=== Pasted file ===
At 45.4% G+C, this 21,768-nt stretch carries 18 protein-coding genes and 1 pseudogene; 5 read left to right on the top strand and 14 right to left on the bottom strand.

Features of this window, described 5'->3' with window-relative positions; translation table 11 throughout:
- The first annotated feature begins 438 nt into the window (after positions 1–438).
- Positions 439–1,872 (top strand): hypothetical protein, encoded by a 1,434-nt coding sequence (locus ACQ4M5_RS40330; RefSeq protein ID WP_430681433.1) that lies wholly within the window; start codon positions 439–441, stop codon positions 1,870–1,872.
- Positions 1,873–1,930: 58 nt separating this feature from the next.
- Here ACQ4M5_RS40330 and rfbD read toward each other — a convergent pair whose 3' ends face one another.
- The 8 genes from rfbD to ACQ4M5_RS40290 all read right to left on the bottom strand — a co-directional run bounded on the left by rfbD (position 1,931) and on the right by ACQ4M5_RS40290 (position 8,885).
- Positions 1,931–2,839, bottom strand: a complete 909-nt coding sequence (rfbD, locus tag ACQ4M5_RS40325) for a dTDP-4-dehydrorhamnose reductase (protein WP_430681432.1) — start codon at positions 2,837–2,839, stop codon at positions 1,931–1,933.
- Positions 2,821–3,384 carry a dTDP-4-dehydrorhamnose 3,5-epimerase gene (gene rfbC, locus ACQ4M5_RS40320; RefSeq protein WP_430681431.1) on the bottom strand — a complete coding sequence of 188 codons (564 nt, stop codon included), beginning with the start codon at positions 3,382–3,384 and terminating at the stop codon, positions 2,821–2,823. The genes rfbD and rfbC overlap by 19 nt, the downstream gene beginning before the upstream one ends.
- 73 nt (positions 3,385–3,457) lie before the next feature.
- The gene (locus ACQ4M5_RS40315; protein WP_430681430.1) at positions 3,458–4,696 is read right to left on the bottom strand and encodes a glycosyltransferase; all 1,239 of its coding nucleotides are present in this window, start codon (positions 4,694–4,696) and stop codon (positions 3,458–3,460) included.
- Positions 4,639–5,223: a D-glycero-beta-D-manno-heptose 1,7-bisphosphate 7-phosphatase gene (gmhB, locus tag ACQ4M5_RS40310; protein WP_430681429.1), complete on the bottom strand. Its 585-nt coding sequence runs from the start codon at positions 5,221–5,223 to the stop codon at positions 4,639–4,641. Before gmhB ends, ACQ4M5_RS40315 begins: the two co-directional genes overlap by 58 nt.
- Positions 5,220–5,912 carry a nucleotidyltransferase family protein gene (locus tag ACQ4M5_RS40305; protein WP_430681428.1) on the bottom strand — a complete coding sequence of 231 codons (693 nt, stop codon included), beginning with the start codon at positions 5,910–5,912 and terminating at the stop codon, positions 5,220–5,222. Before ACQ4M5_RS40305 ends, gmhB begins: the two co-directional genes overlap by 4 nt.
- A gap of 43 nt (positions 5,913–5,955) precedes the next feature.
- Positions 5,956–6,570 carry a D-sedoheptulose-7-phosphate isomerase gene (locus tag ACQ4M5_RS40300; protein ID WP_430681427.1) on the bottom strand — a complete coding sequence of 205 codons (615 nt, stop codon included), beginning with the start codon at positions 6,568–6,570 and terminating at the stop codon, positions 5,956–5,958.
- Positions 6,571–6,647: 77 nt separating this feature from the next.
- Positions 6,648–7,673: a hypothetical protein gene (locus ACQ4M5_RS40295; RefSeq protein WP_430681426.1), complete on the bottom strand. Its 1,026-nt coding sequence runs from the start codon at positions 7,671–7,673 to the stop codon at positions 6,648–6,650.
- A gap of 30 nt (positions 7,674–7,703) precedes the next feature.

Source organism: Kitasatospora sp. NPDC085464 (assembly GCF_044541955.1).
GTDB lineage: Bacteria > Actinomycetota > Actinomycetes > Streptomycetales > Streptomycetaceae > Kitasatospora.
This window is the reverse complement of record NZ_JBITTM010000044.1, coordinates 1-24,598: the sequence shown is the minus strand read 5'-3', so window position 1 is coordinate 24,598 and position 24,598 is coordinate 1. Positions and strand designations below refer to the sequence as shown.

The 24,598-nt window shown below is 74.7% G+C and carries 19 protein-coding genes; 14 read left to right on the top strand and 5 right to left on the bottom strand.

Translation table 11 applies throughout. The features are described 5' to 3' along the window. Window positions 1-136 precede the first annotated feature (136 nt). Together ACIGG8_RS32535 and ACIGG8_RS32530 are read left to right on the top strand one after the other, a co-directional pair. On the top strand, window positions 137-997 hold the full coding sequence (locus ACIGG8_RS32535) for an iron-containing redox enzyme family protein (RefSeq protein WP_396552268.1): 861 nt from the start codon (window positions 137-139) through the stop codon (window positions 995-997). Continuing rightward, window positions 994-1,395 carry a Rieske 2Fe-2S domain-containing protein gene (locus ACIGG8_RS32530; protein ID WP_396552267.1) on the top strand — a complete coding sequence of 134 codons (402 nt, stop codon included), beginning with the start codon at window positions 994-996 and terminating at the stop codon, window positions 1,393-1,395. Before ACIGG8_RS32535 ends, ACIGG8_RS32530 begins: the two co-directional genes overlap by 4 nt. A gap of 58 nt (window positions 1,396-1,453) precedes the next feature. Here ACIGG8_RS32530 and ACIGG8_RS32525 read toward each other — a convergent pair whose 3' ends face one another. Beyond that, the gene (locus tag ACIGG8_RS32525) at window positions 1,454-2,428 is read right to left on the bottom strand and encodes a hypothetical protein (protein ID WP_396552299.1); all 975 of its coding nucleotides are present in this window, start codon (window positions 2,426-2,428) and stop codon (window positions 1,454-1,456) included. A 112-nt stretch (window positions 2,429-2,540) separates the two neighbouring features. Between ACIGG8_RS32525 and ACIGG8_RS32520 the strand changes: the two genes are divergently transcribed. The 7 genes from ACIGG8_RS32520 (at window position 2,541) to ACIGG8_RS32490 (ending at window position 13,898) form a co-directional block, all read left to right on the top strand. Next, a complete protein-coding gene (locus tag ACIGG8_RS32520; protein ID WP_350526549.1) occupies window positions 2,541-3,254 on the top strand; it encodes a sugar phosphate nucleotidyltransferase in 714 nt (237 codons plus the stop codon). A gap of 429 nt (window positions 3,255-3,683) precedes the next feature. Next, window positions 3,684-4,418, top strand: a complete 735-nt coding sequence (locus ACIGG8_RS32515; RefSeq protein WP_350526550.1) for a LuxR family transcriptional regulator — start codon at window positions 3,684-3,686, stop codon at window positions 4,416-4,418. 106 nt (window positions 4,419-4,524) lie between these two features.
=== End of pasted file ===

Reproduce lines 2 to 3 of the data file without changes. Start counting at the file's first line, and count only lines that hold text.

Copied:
Features of this window, described 5'->3' with window-relative positions; translation table 11 throughout:
- The first annotated feature begins 438 nt into the window (after positions 1–438).